A good rule of thumb: A client should be able to visit your site, select available products, upload their artwork, view virtual mockups and then pay online, all without needing to talk to a rep. (However, an actual human should be available via instant messenger, email or phone if a buyer does need real-time help.) If this isn’t the case, there are industry-specific e-commerce vendors you can explore: InkSoft, Printavo, OrderMyGear, DecoNetwork and Spirit Sale. Ultimately, you should map your tech processes to your customer needs.

Taking this one step further, are you offering online stores as a service to your clients? One thing many decorators did was to participate in the “Here for Good” movement using online pop-up shops, which sold logoed T-shirts to help raise money for local businesses. You could easily take that concept and do something similar for your local companies, schools, teams and organizations, as a way to help them fundraise or bring in some extra income. Not only will this help you expand your client base, but will also make sure that all of their decoration needs get funneled through your business.

4. How have you responded to staffing fluctuations?
Lots of decorators had to make some hard decisions this year, some of which included the need to reduce their staff, whether by position elimination or furlough. Is that you as well? If you haven’t done a top-down team review, now is the time: Is there anyone who isn’t pulling their weight? Are there any new roles you can fill right now, especially with many qualified candidates now available in job pool? This is also a good time to cross-train your team, so you can respond faster if another lockdown occurs. Finally, do you outsource any of your decoration or artwork processes to other providers? Would this help alleviate any staffing concerns?

5. How have you shifted your communications plan?
Earlier this year, many companies scrambled to formulate what their responses to COVID-19 would be and then had to quickly get that info out to their employees, customers and the general public. Because of this, you’ve probably revamped your communication plans and channels, or maybe set up more frequent scheduled meetings between managers and staff. How will that communications plan look going into 2021?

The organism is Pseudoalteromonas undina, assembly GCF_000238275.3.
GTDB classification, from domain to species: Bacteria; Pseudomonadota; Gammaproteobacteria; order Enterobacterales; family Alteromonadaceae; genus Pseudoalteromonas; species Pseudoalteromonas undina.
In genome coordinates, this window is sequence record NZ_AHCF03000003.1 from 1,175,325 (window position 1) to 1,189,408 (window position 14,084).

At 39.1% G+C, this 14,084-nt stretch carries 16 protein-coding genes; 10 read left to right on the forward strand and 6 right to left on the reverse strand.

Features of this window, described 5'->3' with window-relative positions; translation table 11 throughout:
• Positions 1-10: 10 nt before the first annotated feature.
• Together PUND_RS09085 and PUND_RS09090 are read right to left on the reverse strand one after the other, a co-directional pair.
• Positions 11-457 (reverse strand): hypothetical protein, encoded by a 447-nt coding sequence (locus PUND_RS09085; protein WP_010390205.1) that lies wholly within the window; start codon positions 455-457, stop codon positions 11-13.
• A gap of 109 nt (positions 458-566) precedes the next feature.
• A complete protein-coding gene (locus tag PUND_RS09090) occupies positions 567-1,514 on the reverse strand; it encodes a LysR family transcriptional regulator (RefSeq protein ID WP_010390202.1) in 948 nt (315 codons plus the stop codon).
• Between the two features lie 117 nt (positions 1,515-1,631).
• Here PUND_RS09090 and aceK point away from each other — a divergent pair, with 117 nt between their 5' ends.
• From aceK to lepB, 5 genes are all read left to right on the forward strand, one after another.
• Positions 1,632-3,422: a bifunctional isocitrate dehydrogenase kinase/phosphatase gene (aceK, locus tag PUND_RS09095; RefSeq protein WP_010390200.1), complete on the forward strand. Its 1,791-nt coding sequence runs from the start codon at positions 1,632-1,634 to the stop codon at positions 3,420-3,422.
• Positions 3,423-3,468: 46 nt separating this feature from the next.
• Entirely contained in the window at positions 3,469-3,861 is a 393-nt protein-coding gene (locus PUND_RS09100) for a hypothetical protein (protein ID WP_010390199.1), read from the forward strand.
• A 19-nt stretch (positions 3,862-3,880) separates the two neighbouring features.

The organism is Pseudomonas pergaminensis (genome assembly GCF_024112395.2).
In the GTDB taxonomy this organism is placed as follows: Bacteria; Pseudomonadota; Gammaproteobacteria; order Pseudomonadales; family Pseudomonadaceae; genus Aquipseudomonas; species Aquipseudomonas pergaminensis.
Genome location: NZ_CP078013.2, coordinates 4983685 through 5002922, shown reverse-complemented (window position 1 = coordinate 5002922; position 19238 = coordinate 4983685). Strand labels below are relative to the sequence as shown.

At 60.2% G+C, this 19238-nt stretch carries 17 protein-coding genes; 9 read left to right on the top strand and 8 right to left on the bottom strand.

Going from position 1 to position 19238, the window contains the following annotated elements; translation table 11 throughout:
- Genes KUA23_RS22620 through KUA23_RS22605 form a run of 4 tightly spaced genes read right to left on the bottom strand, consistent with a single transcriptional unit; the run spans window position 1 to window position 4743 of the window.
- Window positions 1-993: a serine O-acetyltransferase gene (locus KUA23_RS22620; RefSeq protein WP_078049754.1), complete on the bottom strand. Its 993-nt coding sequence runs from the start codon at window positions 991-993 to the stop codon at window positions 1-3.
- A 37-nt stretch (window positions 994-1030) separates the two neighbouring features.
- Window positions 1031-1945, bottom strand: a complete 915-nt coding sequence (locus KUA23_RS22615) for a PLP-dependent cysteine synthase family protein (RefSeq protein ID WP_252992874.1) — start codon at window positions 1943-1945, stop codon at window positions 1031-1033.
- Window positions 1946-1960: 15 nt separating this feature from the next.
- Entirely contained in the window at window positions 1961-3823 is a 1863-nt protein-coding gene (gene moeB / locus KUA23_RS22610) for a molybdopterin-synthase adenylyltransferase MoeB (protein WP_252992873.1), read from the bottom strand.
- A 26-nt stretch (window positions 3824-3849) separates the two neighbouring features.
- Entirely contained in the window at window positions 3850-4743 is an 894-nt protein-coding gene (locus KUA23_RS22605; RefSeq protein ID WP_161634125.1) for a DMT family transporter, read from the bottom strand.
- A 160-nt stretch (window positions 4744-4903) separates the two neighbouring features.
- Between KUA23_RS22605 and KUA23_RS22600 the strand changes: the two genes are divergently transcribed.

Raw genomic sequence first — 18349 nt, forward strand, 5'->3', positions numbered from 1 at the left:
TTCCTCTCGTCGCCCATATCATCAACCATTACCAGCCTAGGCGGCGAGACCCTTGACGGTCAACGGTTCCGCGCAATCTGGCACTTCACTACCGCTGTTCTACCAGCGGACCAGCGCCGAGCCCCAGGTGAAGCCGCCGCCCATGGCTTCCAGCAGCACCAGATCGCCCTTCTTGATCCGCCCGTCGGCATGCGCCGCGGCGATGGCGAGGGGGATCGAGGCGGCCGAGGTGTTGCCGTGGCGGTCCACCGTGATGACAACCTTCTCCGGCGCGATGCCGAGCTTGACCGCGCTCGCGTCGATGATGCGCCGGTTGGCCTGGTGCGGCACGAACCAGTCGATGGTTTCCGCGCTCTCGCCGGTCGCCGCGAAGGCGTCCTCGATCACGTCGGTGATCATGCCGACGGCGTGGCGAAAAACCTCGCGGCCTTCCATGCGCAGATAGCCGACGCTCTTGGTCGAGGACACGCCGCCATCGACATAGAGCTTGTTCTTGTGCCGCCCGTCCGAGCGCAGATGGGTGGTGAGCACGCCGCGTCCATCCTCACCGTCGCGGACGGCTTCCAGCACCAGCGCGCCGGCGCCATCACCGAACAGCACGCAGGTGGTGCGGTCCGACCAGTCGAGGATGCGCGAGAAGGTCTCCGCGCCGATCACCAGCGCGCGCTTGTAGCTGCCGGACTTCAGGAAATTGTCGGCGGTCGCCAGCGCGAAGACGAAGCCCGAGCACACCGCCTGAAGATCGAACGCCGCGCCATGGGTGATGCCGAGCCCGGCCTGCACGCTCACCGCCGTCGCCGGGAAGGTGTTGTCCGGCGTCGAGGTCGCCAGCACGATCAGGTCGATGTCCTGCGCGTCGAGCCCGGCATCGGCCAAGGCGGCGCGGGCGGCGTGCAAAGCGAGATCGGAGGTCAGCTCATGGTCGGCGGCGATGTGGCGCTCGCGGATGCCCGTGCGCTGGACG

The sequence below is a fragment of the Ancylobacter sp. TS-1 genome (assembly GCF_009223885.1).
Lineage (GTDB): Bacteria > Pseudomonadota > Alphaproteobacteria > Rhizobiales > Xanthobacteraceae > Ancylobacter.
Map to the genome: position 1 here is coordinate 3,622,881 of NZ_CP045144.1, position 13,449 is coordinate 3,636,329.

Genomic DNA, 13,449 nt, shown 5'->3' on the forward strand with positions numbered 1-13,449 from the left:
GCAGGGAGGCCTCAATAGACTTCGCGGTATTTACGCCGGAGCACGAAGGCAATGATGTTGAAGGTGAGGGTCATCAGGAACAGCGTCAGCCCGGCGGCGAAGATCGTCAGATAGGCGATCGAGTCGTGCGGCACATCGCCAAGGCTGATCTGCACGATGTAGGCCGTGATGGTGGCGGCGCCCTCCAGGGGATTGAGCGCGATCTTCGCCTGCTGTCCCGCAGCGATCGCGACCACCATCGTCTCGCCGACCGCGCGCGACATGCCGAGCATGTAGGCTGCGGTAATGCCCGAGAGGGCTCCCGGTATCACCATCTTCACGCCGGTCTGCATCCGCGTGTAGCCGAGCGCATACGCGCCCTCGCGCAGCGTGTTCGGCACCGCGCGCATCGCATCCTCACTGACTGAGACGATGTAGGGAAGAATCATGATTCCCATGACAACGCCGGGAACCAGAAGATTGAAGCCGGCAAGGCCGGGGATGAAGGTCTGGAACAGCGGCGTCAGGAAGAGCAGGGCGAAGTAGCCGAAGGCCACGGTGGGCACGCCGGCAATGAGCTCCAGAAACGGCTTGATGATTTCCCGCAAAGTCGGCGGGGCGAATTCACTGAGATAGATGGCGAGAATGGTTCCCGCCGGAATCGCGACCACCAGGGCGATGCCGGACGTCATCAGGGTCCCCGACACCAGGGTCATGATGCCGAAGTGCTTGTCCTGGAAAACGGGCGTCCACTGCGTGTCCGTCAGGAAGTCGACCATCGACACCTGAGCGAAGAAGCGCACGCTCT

Because you’ve taken those extra steps to inform people of how your business has adapted to life during COVID-19, it’s now time to let everyone know how you stand out from the competition. Consider that buyers look to you for reassurance and new ideas to help their businesses grow, so more frequent communication on social media via posts and videos, for example, will help you increase and grow that bond. This is the place to also look at your marketing efforts: Does your messaging focus on how you’re helping to solve customers’ problems or how they’ll feel after hiring you? Are you getting your staff involved in these marketing initiatives? That’s the kind of content that will show them why you’re the right person for their job.

6. What industries do you serve? What changes have you made?
Depending on the industries you serve, this year might look like a revenue roller coaster—especially if you work primarily in hard-hit markets like travel, sports, live music, transportation or hospitality. Have you been able to add new services for these markets? For example:

● WFH employee and school student kits
● Corporate gifts for employees or VIP customers
● Swag packs for virtual event attendees
● Branded merch for online events.

Take a look at the markets you serve and whether you’ve seen a dip in revenue from them, even if you’ve found new services to pitch. Are there other industries making a comeback, like agriculture, financial services or consumer beverages, that you can tap into?

7. How does your business plan reflect your goals for the next year?
Finally, be honest: When was the last time you looked at your business plan? Do you even have a business plan? Your goal should be to review your plan at least quarterly to make sure your goals still make good business sense as you head into 2021.

James Andres is content manager for S&S Activewear. For more information or to comment on this article, email James at